Do some research on both types to see what suits best suits your needs.

One final note on Voltage.
There are cases, where running a pedal at a LOWER voltage can be desirable.
This is done often with Fuzz pedals.
Some pedal power supplies will have an adjustment on some of their power outlets to let you adjust the voltage output level.

And I will repeat this again...
NEVER RUN A PEDAL AT A HIGHER VOLTAGE THAN STATED ON THE PEDAL, THE MANUAL, OR THE MANUFACTURERS WEB SITE.
IF YOU HEAR OR READ SOMEONE SAYING THAT THEY RUN THEIR XYZ SUPEDUPER SEXY OVERDRIVE ON 18 VOLTS, ALWAYS CHECK WITH THE MANUFACTURER FIRST!

NEVER RUN A PEDAL WITH AN ADAPTER WHERE THE ADAPTER HAS A CURRENT (mA) OUTPUT LOWER THAN THE MANUFACTURER STATES THAT THE PEDAL NEEDS.


Quote by Will Lane
Good that someone made this un. Might want to include the ac/dc symbols as well.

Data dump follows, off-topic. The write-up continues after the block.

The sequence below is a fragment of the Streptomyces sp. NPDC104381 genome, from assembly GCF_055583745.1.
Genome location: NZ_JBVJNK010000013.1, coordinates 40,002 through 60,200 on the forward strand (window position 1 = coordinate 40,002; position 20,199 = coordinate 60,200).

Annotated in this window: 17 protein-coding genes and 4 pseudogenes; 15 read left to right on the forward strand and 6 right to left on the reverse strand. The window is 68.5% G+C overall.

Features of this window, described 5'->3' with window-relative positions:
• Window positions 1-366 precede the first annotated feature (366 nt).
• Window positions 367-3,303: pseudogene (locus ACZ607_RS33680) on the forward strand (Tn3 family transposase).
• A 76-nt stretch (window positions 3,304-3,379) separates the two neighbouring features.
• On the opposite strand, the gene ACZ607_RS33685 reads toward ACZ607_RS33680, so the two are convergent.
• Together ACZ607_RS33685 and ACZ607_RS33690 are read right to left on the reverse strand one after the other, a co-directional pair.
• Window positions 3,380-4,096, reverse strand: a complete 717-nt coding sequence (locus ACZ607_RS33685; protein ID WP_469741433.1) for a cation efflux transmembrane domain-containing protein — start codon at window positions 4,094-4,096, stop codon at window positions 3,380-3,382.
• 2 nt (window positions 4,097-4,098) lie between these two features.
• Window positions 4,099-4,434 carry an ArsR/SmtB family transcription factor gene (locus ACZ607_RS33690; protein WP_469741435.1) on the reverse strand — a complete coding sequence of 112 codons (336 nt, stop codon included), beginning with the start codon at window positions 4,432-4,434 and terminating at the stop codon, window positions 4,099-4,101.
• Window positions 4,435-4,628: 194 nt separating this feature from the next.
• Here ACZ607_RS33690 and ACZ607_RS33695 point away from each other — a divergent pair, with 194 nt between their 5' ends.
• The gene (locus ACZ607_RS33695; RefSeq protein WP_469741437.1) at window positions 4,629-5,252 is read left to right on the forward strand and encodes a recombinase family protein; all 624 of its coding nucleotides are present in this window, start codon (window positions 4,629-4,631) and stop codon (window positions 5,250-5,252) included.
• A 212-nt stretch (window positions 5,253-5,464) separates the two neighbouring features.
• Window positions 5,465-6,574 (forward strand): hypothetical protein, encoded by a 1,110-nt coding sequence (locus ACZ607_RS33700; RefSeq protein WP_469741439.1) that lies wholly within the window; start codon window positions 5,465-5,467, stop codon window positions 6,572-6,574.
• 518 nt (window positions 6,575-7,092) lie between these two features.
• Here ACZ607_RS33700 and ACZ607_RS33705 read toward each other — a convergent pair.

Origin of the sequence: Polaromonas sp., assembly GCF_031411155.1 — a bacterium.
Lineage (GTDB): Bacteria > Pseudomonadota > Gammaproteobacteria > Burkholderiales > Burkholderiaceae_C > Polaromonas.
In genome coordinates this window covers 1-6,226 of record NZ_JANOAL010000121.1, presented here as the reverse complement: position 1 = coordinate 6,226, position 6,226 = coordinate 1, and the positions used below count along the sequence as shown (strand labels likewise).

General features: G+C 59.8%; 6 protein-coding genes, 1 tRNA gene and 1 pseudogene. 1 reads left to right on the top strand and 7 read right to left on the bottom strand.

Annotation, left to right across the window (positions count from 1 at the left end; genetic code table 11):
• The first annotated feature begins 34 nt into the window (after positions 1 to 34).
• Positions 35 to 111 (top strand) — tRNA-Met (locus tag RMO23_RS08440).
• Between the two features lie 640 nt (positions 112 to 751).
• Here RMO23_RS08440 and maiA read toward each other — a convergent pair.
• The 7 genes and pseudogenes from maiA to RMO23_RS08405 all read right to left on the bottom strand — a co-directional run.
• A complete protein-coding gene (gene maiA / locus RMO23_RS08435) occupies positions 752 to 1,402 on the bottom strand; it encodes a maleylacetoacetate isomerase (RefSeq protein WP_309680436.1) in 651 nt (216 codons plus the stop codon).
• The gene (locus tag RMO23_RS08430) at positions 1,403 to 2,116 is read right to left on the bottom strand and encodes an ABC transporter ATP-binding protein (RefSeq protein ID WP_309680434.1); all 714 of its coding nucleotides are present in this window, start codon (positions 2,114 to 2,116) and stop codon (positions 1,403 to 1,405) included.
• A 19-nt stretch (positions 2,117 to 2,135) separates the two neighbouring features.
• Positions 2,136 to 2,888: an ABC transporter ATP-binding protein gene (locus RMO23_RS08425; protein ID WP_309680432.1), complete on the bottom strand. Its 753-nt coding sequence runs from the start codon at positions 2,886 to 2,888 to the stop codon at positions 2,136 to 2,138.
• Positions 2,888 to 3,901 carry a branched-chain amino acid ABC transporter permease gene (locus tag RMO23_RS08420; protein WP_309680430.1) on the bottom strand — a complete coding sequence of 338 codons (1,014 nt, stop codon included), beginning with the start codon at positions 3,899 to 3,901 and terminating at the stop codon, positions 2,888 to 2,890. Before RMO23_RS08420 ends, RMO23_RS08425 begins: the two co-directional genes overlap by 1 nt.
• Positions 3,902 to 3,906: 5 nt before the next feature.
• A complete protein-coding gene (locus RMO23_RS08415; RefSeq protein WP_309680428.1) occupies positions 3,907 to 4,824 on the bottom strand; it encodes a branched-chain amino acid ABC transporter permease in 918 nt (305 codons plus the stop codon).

Good point.
Here we go:



HERE IS THE TEST (I.E. HISTORY LESSON):
You remember me saying that Positive ground pedals are most often found on older pedals. Not so much on newer ones, unless they are period correct clones of older pedals.
Now I'll tell you why.
In a nutshell, PNP transistors were easier and cheaper to make.
Much of the easily available electronic components could only be run (or ran better) on a Positive Ground type of power source.
Like may of the early fuzz pedal ran with what are called PNP Transistors.
PNP transistors run primarily on Positive Ground power signals.
There are exceptions, like the Jordan Bosstone which uses an NPN AND a PNP type transistor, but this is the exception rather than the rule.
PNP generally doesn't like to be run on a Negative Ground power source.
Pedals are an incredibly tiny segment of the electronics world, and our needs don't mean squat to the manufacturers of electronic components.
I would get into the difference between PNP and NPN, or even Ge (Germanium) versus Si (Silicon), and the reasons one type was used rather than the other, but that's best suited for a more in depth article, or even a book.
But there is tons of information out there (Literally. if you were to print out the info on paper, all that paper would weigh over ton) if you want to learn.